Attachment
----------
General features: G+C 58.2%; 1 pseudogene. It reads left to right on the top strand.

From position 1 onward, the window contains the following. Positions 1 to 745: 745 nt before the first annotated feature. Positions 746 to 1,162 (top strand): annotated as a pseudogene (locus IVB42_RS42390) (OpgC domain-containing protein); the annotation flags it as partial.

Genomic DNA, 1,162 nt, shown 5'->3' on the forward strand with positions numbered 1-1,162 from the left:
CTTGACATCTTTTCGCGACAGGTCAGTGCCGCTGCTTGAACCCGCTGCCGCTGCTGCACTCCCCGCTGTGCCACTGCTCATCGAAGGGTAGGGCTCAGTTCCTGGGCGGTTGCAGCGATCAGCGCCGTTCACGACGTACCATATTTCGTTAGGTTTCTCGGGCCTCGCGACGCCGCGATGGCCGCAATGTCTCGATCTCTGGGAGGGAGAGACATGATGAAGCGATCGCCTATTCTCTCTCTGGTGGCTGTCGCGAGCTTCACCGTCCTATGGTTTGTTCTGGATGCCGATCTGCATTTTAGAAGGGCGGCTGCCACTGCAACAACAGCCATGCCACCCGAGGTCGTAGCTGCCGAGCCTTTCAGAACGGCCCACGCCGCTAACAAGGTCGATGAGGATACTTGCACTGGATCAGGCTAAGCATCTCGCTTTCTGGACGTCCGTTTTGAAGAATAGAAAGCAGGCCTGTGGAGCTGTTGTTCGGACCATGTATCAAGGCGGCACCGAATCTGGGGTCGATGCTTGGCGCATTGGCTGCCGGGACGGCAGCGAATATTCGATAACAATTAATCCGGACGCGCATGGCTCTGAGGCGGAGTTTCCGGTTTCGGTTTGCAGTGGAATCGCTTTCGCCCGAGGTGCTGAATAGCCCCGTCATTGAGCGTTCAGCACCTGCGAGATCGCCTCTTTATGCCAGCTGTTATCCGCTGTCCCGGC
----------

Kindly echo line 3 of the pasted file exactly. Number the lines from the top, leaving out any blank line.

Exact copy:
Genomic DNA, 1,162 nt, shown 5'->3' on the forward strand with positions numbered 1-1,162 from the left: